The Green Building Council of Australia (GBCA) on Monday urged the federal government to green its building stock, which could raise its productivity by up to $2 billion per year.
Robin Mellon, GBCA’s chief operating officer, said, “We need a government committed to visionary leadership if we are to improve Australia’s productivity and performance, and truly compete in the Asian Century.”
One way to do so is by putting federal government offices in Green Star-rated buildings or retrofitting existing areas to meet the environmental certification standards. GBCA’s call comes as the country is expected to elect its next government on Sep 7.
According to the council, Australia has several Green Star-rated buildings that have enhanced worker productivity from 10 to 15 per cent, in both public and private sectors.
For example, there is the City of Melbourne’s Council House 2, which saw an 10.9 per cent increase in productivity when staff relocated to the Green Star-rated office. The building also contributed to an estimated annual savings of $2 million, since one of its achievements from the beginning was reusing and recycling 80 per cent of the construction waste by weight. The building also uses 90 per cent of its water for landscape irrigation from an onsite rainwater collection system.
From the private sector, one example is the eco-certified headquarters of Macquarie Bank in Sydney, where some employees reported a 15 per cent increase in perceived productivity.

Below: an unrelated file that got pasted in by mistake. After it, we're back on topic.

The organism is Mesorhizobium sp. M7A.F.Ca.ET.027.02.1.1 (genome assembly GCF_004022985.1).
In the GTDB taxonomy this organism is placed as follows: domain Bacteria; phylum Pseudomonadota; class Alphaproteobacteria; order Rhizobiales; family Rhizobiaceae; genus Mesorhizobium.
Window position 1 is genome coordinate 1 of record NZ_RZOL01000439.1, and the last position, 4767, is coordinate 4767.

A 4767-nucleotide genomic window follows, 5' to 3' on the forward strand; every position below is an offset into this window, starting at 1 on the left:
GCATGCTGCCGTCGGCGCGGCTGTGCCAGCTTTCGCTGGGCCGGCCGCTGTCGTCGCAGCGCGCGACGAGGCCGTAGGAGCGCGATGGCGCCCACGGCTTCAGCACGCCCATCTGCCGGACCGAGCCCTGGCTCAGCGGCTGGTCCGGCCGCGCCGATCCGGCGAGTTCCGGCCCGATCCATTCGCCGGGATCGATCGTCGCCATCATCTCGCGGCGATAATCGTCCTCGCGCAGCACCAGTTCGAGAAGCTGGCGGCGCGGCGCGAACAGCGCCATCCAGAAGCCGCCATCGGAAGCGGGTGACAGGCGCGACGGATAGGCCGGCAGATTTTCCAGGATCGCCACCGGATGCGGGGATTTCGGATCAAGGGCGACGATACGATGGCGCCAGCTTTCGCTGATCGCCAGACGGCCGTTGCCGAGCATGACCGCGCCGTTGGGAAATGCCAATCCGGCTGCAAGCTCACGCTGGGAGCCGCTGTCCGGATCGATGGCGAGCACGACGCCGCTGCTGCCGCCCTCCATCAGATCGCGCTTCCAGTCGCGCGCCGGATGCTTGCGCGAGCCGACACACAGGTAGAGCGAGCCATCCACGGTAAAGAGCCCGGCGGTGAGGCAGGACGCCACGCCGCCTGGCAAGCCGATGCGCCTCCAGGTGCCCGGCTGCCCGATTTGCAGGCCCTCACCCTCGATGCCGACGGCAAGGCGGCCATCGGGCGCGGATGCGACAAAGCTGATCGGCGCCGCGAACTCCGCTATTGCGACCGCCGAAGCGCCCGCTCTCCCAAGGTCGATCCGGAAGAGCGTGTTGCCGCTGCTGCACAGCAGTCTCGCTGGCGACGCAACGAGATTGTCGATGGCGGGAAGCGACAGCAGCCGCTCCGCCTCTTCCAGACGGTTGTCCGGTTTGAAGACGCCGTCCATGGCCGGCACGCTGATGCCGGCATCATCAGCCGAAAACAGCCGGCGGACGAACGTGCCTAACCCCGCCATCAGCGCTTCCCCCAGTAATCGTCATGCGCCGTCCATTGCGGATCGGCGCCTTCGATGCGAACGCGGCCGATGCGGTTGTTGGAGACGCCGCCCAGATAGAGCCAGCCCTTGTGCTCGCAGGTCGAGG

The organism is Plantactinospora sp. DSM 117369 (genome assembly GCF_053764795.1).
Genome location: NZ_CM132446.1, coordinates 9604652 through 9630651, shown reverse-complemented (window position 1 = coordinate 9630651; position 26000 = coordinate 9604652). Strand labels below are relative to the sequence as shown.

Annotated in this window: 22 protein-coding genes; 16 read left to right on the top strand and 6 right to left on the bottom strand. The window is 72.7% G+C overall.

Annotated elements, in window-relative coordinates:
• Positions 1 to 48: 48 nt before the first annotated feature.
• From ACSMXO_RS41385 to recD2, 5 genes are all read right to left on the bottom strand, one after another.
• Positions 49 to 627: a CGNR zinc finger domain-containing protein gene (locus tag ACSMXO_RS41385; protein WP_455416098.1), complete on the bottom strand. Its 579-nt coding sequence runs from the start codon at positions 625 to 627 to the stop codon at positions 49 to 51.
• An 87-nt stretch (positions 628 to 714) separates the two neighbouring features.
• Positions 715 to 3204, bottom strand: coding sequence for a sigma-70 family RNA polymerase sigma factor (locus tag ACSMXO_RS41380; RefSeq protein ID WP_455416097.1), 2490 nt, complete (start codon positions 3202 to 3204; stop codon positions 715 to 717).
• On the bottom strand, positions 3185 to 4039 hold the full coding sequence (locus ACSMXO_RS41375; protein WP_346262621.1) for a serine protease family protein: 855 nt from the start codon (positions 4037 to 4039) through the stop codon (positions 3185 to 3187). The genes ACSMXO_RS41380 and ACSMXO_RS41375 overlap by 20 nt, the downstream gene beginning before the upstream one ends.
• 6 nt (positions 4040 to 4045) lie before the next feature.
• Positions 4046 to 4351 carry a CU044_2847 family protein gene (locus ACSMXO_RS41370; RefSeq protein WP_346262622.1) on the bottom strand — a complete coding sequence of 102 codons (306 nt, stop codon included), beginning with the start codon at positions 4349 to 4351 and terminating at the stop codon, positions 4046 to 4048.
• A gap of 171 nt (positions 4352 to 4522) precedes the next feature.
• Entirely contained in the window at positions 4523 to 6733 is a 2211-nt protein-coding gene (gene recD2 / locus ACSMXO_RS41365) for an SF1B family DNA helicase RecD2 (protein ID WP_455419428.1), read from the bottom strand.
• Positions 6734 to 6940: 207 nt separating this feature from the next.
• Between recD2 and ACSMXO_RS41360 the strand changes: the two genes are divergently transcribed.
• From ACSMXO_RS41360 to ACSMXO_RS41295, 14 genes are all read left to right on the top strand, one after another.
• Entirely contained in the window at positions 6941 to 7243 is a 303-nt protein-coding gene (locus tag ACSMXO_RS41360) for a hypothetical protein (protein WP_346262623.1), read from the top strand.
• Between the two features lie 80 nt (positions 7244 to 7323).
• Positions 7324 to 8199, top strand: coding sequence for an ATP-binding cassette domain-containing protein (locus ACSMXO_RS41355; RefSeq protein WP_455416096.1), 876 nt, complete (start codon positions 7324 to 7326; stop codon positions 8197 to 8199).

Mellon explained: “Even a one per cent productivity improvement – equating to just five minutes a day – can mean nearly 20 hours of additional productive working time over the course of a year. Multiply that by the hourly rate of each person and you can quickly see the returns.”
“With a federal government wages and salaries bill of $18.9 billion in the last financial year, a mere one per cent increase in productivity equates to improved performance with a dollar value of almost $200 million each year. A 10 per cent improvement, similar to that already being achieved in Green Star-rated buildings across the country, would bring the value of annual productivity improvements to nearly $2 billion,” he added.
Currently, the council has over 600 certified projects with 119 certified in the last 12 months. This means seven million-plus square metres of Green Star-rated projects translating into spaces that are energy-efficient, future-proofed and overall better for the health and welfare of office workers.
As such, Mellon emphasised, “Our federal government must ‘walk the talk’ and commit to achieving environmental ratings for all the buildings it owns, occupies and develops. This would ensure that federal government employees are working in high-performance workplaces, which maximise productivity, health and wellbeing, whilst minimising staff turnover, sickness and absenteeism.”
“As the federal election draws near, the Australian people have the right to ask which political parties will lead by example and commit to policies that outline clear targets, pathways and incremental improvements for federal government buildings – and commit to Green Star-rated outcomes which will save money and support more productive employees,” he said.